It’s likely that you are being a great parent even when you aren’t thinking about it. You may be doing a heck of a job of training your children without even trying to do so. Unaware, you can parent well. Unfortunately, that door swings both ways. You can be a terrible parent without thinking about it (most lousy parents never think about it).
Whether you are directly or indirectly parenting, it is perpetual. This is the good news and the bad news. You are a role model all day every day. It never ends. Even after your child has left the home and has a family of his or her own. Children will always look to their parents.
Parenting is tacit. Sometimes you are totally oblivious to the fact that you are parenting intensely. In fact, the most powerful moments as a parent are often when you least expect it. You are imprinting yourself — your values, your beliefs, your actions, your attitudes — deeply into the impressionable clay that is your growing child. And yet, it may not feel like you are molding anything. You are just living with your kids. You are tired. It’s just every day life. And yet, your child is soaking up everything you say and is reading your body language very carefully.
Parenting is explicit. Sometimes you are parenting intensely, and you are deeply aware of the impact that you are making. You are thinking, praying, and talking about how to handle a situation with your child, and it is the primary concern of your life. It is hard work, and you don’t feel successful. You may be aware that this is a key moment when you could cause your child to either turn away with a deep wound or deeply embrace your perspective. Sometimes parenting consumes you.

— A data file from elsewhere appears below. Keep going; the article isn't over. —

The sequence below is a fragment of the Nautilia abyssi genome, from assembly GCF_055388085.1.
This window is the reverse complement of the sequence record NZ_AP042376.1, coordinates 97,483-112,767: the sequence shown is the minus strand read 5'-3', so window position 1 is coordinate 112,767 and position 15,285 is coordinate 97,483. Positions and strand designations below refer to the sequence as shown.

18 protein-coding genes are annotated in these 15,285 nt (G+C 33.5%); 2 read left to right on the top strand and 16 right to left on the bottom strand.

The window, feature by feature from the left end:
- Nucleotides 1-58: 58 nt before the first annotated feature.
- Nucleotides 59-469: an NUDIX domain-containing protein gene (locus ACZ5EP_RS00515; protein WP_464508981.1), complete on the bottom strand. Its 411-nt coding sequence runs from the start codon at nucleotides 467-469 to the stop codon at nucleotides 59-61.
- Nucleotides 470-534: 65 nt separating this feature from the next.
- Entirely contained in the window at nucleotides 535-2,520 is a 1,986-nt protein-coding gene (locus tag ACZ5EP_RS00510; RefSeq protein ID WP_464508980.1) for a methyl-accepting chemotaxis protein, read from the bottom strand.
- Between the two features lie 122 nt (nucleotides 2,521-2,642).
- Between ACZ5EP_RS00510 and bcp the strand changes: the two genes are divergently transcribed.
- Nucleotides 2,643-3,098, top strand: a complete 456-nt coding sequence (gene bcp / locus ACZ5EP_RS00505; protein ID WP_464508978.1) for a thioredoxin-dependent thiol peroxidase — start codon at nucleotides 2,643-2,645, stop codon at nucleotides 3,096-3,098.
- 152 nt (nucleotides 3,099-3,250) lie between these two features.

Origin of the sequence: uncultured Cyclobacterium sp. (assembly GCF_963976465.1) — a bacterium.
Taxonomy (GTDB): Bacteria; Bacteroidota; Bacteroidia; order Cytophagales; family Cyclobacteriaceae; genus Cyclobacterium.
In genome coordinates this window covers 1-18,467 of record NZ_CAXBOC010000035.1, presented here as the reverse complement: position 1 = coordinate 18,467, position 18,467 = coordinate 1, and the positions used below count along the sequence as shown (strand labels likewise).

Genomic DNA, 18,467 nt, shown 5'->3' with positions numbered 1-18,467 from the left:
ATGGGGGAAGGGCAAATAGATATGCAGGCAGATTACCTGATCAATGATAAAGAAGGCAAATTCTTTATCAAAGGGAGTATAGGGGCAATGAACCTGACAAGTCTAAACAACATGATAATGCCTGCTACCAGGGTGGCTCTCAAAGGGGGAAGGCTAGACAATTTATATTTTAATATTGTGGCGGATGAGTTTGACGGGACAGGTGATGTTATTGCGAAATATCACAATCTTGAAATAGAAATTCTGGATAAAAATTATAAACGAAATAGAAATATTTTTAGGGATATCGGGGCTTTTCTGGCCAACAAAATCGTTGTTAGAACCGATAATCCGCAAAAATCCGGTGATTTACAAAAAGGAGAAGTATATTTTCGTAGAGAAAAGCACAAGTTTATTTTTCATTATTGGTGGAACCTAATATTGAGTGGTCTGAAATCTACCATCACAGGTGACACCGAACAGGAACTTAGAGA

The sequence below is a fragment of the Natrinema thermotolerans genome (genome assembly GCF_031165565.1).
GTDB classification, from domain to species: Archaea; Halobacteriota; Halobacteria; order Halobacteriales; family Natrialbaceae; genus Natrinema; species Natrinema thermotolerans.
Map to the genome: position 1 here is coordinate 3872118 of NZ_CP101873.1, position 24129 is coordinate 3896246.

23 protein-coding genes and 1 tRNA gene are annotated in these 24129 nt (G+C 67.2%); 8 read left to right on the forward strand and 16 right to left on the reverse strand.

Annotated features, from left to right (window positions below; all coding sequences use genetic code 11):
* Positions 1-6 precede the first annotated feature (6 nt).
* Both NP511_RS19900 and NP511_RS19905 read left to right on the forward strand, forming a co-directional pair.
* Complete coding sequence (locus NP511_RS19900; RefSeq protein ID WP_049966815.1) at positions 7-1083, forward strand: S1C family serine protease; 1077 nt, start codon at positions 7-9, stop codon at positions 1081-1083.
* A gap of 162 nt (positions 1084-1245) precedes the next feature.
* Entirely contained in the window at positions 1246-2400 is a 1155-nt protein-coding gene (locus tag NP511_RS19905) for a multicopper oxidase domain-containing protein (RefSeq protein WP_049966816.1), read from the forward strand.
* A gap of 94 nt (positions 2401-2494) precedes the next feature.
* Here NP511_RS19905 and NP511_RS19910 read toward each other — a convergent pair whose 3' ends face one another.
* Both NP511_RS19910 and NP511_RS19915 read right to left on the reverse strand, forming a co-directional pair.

The concept of perpetual parenting goes back many centuries. In the ancient Judeo-Christian tradition, the Torah gives some great parenting advice. Deuteronomy 6:5-7 says, “These words that I command you today shall be on your heart. You shall teach them diligently to your children, and shall talk of them when you sit in your house, and when you walk by the way, and when you lie down, and when you rise.”
God gave the Israelites explicit instructions about how to live in a healthy and respectful manner. The ancient Jews were to respect themselves, others, and the divine. The instructions were quite detailed, and it was going to take a lot of training to get all the people up to speed. So, God told them how to train all the people. Start with the children, start at home, and go from there.
This ancient tradition transcends time, place, and culture. All parents should discuss issues of faith and how to live well as they come up in everyday life, in casual conversations around the house. We should teach our kids all about life spontaneously throughout the mundane events of the day: walking, eating, going to bed, waking up, resting, cleaning up, etc.
We should teach our children about life in every setting. Let’s break it down. Where and when should we each our kids?
When you “sit in your house” at the table, on the kitchen the counter, on the couch, on the porch…
When you “walk by the way” as you drive on the roads, walk in the neighborhood, walk the mall…
When you “lie down” on the couch, on the floor, on the bed, on the hammock, on the pool float…
When you “rise” while still in bed at the breakfast room table, in the kitchen,…
These are all the everyday, casual places where we teach our kids to be better than they once were. It’s where life is lived out. Where siblings fight. Where doors get slammed. Where zits get popped. Where kids learn to grow up well.
Whether we are aware of it or not, we are parenting everywhere all the time.